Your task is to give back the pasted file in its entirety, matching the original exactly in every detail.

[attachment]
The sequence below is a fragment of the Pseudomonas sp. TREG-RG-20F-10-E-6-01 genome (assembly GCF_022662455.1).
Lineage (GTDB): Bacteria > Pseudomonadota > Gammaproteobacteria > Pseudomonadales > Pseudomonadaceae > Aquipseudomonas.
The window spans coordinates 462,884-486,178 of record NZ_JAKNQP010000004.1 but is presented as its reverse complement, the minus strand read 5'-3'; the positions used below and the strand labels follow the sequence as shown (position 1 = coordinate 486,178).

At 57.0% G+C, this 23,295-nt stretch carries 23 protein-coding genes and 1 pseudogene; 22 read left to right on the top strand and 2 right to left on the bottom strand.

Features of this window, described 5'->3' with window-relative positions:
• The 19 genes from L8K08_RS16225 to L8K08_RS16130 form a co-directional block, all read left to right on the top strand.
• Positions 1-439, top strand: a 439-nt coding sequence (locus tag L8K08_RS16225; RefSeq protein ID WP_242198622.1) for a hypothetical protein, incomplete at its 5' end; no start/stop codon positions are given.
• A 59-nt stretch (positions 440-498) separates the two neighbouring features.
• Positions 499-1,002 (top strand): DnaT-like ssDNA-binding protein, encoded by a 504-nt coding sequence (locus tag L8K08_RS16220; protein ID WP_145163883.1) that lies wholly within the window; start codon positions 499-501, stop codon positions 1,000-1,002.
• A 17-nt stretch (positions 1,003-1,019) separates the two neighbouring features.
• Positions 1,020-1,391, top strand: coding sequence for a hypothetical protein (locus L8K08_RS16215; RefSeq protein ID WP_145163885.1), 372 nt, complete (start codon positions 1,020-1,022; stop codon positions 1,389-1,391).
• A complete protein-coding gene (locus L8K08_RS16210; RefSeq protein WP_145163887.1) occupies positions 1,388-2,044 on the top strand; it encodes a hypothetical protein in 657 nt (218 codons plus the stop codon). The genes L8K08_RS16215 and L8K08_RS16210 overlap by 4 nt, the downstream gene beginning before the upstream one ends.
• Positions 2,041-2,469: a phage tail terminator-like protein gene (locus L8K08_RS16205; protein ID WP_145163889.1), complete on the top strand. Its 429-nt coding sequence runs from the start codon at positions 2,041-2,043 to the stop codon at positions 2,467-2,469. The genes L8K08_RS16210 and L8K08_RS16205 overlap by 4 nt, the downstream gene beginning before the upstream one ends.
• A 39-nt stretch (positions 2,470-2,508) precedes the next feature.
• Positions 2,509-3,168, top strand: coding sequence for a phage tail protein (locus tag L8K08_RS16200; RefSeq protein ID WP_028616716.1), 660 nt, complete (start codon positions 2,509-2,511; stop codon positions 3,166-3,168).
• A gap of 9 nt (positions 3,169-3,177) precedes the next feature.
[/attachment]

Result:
The sequence below is a fragment of the Pseudomonas sp. TREG-RG-20F-10-E-6-01 genome (assembly GCF_022662455.1).
Lineage (GTDB): Bacteria > Pseudomonadota > Gammaproteobacteria > Pseudomonadales > Pseudomonadaceae > Aquipseudomonas.
The window spans coordinates 462,884-486,178 of record NZ_JAKNQP010000004.1 but is presented as its reverse complement, the minus strand read 5'-3'; the positions used below and the strand labels follow the sequence as shown (position 1 = coordinate 486,178).

At 57.0% G+C, this 23,295-nt stretch carries 23 protein-coding genes and 1 pseudogene; 22 read left to right on the top strand and 2 right to left on the bottom strand.

Features of this window, described 5'->3' with window-relative positions:
• The 19 genes from L8K08_RS16225 to L8K08_RS16130 form a co-directional block, all read left to right on the top strand.
• Positions 1-439, top strand: a 439-nt coding sequence (locus tag L8K08_RS16225; RefSeq protein ID WP_242198622.1) for a hypothetical protein, incomplete at its 5' end; no start/stop codon positions are given.
• A 59-nt stretch (positions 440-498) separates the two neighbouring features.
• Positions 499-1,002 (top strand): DnaT-like ssDNA-binding protein, encoded by a 504-nt coding sequence (locus tag L8K08_RS16220; protein ID WP_145163883.1) that lies wholly within the window; start codon positions 499-501, stop codon positions 1,000-1,002.
• A 17-nt stretch (positions 1,003-1,019) separates the two neighbouring features.
• Positions 1,020-1,391, top strand: coding sequence for a hypothetical protein (locus L8K08_RS16215; RefSeq protein ID WP_145163885.1), 372 nt, complete (start codon positions 1,020-1,022; stop codon positions 1,389-1,391).
• A complete protein-coding gene (locus L8K08_RS16210; RefSeq protein WP_145163887.1) occupies positions 1,388-2,044 on the top strand; it encodes a hypothetical protein in 657 nt (218 codons plus the stop codon). The genes L8K08_RS16215 and L8K08_RS16210 overlap by 4 nt, the downstream gene beginning before the upstream one ends.
• Positions 2,041-2,469: a phage tail terminator-like protein gene (locus L8K08_RS16205; protein ID WP_145163889.1), complete on the top strand. Its 429-nt coding sequence runs from the start codon at positions 2,041-2,043 to the stop codon at positions 2,467-2,469. The genes L8K08_RS16210 and L8K08_RS16205 overlap by 4 nt, the downstream gene beginning before the upstream one ends.
• A 39-nt stretch (positions 2,470-2,508) precedes the next feature.
• Positions 2,509-3,168, top strand: coding sequence for a phage tail protein (locus tag L8K08_RS16200; RefSeq protein ID WP_028616716.1), 660 nt, complete (start codon positions 2,509-2,511; stop codon positions 3,166-3,168).
• A gap of 9 nt (positions 3,169-3,177) precedes the next feature.